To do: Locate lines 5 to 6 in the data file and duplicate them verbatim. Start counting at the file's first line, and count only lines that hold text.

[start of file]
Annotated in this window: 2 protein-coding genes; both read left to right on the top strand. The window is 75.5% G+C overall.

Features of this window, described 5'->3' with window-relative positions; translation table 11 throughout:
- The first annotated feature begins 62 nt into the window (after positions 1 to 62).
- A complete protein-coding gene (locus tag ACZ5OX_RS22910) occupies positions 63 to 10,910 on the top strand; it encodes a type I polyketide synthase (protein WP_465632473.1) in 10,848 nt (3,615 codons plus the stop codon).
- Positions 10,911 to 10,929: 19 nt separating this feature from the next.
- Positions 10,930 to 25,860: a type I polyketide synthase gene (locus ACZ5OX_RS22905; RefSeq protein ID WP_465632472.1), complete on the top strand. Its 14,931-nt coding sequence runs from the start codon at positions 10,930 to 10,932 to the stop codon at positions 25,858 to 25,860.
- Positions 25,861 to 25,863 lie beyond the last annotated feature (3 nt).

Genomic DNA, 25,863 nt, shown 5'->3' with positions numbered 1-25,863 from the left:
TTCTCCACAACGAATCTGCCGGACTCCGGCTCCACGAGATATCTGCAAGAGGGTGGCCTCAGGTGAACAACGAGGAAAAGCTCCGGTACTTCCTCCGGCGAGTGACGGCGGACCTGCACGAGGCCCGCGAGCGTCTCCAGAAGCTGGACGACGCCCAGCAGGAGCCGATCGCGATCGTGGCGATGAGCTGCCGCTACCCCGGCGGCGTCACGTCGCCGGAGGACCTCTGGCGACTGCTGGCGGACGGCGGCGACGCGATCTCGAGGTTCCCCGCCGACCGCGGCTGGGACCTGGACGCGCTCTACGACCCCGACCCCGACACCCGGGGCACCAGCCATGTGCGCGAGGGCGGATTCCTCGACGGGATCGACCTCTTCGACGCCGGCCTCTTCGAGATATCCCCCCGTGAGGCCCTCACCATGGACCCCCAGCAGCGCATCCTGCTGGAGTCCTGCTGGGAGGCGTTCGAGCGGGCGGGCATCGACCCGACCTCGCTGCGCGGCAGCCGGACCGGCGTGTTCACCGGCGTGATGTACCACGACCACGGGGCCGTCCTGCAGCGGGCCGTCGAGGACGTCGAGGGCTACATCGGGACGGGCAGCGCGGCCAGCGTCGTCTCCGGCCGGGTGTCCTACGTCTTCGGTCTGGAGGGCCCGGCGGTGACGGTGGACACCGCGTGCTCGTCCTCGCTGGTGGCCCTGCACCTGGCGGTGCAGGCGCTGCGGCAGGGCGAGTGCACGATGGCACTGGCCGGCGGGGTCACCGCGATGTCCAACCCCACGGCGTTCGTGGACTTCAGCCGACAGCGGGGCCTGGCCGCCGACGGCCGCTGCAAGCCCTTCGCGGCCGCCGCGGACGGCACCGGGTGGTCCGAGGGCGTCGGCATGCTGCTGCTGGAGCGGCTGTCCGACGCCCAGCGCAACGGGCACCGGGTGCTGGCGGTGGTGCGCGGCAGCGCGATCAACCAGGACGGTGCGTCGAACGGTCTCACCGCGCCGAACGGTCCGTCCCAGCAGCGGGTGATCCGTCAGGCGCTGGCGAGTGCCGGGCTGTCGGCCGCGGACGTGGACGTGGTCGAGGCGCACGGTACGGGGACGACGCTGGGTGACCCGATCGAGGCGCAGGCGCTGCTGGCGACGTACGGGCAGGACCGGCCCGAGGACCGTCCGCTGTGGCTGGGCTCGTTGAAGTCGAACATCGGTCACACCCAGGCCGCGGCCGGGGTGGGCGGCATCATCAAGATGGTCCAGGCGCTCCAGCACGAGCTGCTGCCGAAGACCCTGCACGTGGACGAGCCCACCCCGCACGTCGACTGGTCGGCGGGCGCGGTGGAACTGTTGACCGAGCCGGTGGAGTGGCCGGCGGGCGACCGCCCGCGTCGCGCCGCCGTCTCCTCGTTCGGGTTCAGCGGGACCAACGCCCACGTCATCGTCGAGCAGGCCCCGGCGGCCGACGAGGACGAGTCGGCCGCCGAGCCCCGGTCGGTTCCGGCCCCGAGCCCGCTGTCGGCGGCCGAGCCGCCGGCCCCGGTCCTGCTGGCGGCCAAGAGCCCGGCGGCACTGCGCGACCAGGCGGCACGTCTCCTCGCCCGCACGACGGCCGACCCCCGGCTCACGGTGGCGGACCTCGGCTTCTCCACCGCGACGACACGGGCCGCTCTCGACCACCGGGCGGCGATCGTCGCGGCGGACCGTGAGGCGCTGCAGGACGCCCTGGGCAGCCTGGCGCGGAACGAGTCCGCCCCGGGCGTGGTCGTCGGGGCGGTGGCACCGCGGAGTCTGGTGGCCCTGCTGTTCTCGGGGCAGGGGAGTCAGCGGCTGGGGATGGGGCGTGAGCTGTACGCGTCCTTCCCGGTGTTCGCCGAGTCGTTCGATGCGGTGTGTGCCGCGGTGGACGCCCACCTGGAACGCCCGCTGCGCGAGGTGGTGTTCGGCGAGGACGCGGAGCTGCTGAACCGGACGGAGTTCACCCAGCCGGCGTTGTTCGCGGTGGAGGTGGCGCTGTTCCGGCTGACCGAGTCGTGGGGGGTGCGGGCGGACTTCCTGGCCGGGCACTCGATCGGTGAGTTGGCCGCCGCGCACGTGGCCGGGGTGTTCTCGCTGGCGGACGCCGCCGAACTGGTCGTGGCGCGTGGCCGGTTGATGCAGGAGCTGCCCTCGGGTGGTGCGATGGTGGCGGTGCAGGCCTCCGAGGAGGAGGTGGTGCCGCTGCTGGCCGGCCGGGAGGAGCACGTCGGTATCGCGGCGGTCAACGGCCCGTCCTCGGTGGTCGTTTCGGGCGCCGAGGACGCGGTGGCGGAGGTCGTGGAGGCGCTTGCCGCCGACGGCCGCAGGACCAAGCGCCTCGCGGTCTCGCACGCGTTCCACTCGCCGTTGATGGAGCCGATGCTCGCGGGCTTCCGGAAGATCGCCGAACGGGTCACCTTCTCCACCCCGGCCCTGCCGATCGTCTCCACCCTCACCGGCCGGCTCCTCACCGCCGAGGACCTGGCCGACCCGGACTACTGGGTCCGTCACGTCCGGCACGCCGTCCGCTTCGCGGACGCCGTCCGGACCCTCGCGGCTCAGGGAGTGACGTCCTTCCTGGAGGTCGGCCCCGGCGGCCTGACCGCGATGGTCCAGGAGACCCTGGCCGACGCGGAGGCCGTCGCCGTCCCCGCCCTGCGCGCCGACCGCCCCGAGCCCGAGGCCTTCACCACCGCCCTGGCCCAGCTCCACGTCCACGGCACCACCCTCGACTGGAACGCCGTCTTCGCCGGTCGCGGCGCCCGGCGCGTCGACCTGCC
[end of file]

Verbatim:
- Positions 10,911 to 10,929: 19 nt separating this feature from the next.
- Positions 10,930 to 25,860: a type I polyketide synthase gene (locus ACZ5OX_RS22905; RefSeq protein ID WP_465632472.1), complete on the top strand. Its 14,931-nt coding sequence runs from the start codon at positions 10,930 to 10,932 to the stop codon at positions 25,858 to 25,860.